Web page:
Week Three of professional pet photography blog circle Project 52 sees us onto lesson 2 from David Duchemin’s “The Visual Toolbox: 60 Lessons for Stronger Photographers.” Our task for this week was to learn to “Ask Better Questions.” In the book, Duchemin says “Beginners are full of questions. If we’re wise, we never lose that sense of always being a beginner with a willingness to ask questions.” We were to take a look at the images we used in last week’s blog on “Consider Your Vision” and look beyond the basics of “what lens?” or “what aperture?” we used to questions such as “what role does color play?” or “what am I trying to express?” It is in looking at these deeper questions that we begin to gain a better understanding of our vision and how and why we are creating it.
So, in looking at the images I used in last week’s blog, I wanted to consider what things I liked about the images and to consider what it was that allowed me to achieve those elements in the images. I’ll use just a couple of the images to review what my considerations were in trying to ask better questions.
For this first image of Mr. Bojangles on the bridge, I like the connection with Mr. Bojangles’ gaze. It is very direct and draws you in. I love the bright color and how the background falls softly away behind my subject. In asking questions about this image, things that affected the way it looked are the bright natural light and my choice of lens and settings, which all allowed me to achieve the bright colors and soft focus of the background. I was able to keep a strong focus on Mr. Bojangles as the subject.
This next image was shot under different circumstances and I made different choices of settings and included external lighting and modifiers to help achieve the look. This image, as with the one above, was also shot outside, but at different times of the day and year, causing me to have to make different choices. Because the light was fading at the time I took this image, the off-camera flash with an octabox was crucial in helping me achieve this image. In both cases, my choices allowed me to keep my subject in focus and allow the background to softly fall off, keeping the viewer’s eye on the subject.
For my new images taken this week, I decided to go with a couple I shot for Louie’s Legacy Animal Rescue in Cincinnati (as was the image of Molly, the basset, above). Unlike the images above, these new images were taken inside, but with all natural light. The questions I asked when taking them (besides how to get the attention of some nervous dogs or puppies) was how I could achieve bright colors and striking images that would attract the eye of potential adopters. I had to make sure I adjusted my settings on my camera to achieve the look I wanted while allowing just enough light into the camera from the sun streaming through the windows of the house I was in. Before even setting up to shoot, though, I started asking questions as to where would I shoot in the house, because I needed to find a location that would provide me with the space I needed, as well as the light (although I did have my lighting equipment with me, I wanted to take advantage of Mr. Sun.)
Socks, an available dog with Louie’s Legacy, was very nervous and quite restless, so getting her to pose was a little bit of a challenge, but one which I was able to achieve with my bag of tricks. I am very happy with the images I got, especially this one, as they have that connection that I like to get. Who wouldn’t want to adopt this beautiful and soulful dog?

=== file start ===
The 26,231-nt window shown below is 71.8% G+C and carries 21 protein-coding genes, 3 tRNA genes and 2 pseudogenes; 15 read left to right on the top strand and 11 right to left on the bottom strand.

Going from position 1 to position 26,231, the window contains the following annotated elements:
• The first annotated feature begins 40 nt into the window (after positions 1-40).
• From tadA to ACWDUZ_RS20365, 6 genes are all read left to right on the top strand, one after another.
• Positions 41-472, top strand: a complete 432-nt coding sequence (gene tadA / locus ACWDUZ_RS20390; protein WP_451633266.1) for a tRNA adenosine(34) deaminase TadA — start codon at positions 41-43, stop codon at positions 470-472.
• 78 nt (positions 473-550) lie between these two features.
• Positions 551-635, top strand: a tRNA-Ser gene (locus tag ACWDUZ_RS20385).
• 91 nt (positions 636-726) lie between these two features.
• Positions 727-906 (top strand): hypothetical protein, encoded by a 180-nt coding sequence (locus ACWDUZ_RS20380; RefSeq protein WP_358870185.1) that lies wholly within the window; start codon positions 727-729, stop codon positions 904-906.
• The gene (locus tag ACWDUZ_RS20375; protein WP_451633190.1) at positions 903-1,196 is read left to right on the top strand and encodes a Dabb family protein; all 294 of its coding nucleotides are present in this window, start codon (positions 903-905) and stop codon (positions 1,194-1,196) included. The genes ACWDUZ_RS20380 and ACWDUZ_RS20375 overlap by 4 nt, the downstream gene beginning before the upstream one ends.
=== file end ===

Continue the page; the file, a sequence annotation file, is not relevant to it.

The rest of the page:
Next up is the adorable puppy, Joanna. Puppies pose a particular challenge, because they have limited attention spans and love to play and chew. In order to achieve what I wanted I needed to find a way to contain all that puppy energy. And what better way to contain puppy energy than to literally contain the puppy? A basket, or some other container, is a must for photographing puppies. The why of what I wanted to achieve in both of these images pretty much was to create an adorable image to pull at the heartstrings of someone enough for them to want to adopt these gorgeous dogs.
So, questions I asked about these images allowed me to achieve the look I wanted and that connection I like to have, which is especially important when photographing dogs up for adoption. You want to achieve an image that draws in the viewer so much that they want to adopt the dog. Hopefully, these images will succeed in their mission very soon.
Finally, because no Friday blog would be complete without more than one image of Mr. Bojangles, here is another one I took this week to test out a backdrop I got with the idea of using it for Valentine’s Day. Sometimes, we get things or try things and they don’t work the way we hope, but we don’t know if we don’t try them out. I’m still not sure about this backdrop, but am leaning towards it being too busy for my taste. However, before I completely rule it out, I will ask myself some questions as to whether there are things I can change that might get it to work. By asking better questions we continue to learn and grow.
Now to find out what other questions are being asked, head over to Future Framed Photography, South Dakota, and then around the rest of the blog circle until you end up back here.
If you would like to book a custom pet portrait session with us, please use the hot pink “BOOK NOW” button to the right of this post (bottom of page on mobile) or send an email to suzi [at] petlovephotography.com or give us a call at 513-288-1650 for the Cincinnati area of for those in the San Francisco Bay Area at 650-382-3242.